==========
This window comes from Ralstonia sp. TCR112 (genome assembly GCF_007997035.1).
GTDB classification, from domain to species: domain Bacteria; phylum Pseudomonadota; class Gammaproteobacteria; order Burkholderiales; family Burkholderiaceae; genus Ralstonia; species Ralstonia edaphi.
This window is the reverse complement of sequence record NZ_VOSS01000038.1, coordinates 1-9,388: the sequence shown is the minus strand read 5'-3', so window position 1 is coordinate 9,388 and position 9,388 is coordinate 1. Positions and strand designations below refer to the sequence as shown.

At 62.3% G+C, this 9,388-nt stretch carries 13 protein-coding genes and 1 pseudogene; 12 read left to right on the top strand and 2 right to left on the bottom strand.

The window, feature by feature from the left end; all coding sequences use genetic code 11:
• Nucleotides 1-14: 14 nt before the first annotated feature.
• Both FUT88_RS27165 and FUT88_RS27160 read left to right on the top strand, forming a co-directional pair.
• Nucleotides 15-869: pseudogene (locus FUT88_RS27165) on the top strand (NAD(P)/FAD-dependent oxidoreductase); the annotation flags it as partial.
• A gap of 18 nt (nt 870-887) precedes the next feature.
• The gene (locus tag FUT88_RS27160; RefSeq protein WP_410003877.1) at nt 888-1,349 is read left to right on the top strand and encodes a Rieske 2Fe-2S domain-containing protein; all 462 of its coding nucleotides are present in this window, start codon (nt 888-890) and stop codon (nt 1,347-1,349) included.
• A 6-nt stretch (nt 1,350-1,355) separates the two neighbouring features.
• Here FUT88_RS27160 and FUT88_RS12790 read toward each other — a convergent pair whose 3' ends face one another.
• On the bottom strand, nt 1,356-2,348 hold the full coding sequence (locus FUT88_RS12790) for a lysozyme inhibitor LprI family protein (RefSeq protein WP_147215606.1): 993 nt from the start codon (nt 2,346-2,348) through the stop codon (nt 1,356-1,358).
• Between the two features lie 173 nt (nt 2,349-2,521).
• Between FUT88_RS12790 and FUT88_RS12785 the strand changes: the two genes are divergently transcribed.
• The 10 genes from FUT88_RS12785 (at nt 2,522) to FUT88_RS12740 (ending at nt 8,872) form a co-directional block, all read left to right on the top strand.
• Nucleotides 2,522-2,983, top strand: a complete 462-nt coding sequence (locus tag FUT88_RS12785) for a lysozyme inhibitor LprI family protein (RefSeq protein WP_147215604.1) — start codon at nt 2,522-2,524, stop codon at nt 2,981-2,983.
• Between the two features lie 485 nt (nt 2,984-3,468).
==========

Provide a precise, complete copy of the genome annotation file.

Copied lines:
This window comes from Ralstonia sp. TCR112 (genome assembly GCF_007997035.1).
GTDB classification, from domain to species: domain Bacteria; phylum Pseudomonadota; class Gammaproteobacteria; order Burkholderiales; family Burkholderiaceae; genus Ralstonia; species Ralstonia edaphi.
This window is the reverse complement of sequence record NZ_VOSS01000038.1, coordinates 1-9,388: the sequence shown is the minus strand read 5'-3', so window position 1 is coordinate 9,388 and position 9,388 is coordinate 1. Positions and strand designations below refer to the sequence as shown.

At 62.3% G+C, this 9,388-nt stretch carries 13 protein-coding genes and 1 pseudogene; 12 read left to right on the top strand and 2 right to left on the bottom strand.

The window, feature by feature from the left end; all coding sequences use genetic code 11:
• Nucleotides 1-14: 14 nt before the first annotated feature.
• Both FUT88_RS27165 and FUT88_RS27160 read left to right on the top strand, forming a co-directional pair.
• Nucleotides 15-869: pseudogene (locus FUT88_RS27165) on the top strand (NAD(P)/FAD-dependent oxidoreductase); the annotation flags it as partial.
• A gap of 18 nt (nt 870-887) precedes the next feature.
• The gene (locus tag FUT88_RS27160; RefSeq protein WP_410003877.1) at nt 888-1,349 is read left to right on the top strand and encodes a Rieske 2Fe-2S domain-containing protein; all 462 of its coding nucleotides are present in this window, start codon (nt 888-890) and stop codon (nt 1,347-1,349) included.
• A 6-nt stretch (nt 1,350-1,355) separates the two neighbouring features.
• Here FUT88_RS27160 and FUT88_RS12790 read toward each other — a convergent pair whose 3' ends face one another.
• On the bottom strand, nt 1,356-2,348 hold the full coding sequence (locus FUT88_RS12790) for a lysozyme inhibitor LprI family protein (RefSeq protein WP_147215606.1): 993 nt from the start codon (nt 2,346-2,348) through the stop codon (nt 1,356-1,358).
• Between the two features lie 173 nt (nt 2,349-2,521).
• Between FUT88_RS12790 and FUT88_RS12785 the strand changes: the two genes are divergently transcribed.
• The 10 genes from FUT88_RS12785 (at nt 2,522) to FUT88_RS12740 (ending at nt 8,872) form a co-directional block, all read left to right on the top strand.
• Nucleotides 2,522-2,983, top strand: a complete 462-nt coding sequence (locus tag FUT88_RS12785) for a lysozyme inhibitor LprI family protein (RefSeq protein WP_147215604.1) — start codon at nt 2,522-2,524, stop codon at nt 2,981-2,983.
• Between the two features lie 485 nt (nt 2,984-3,468).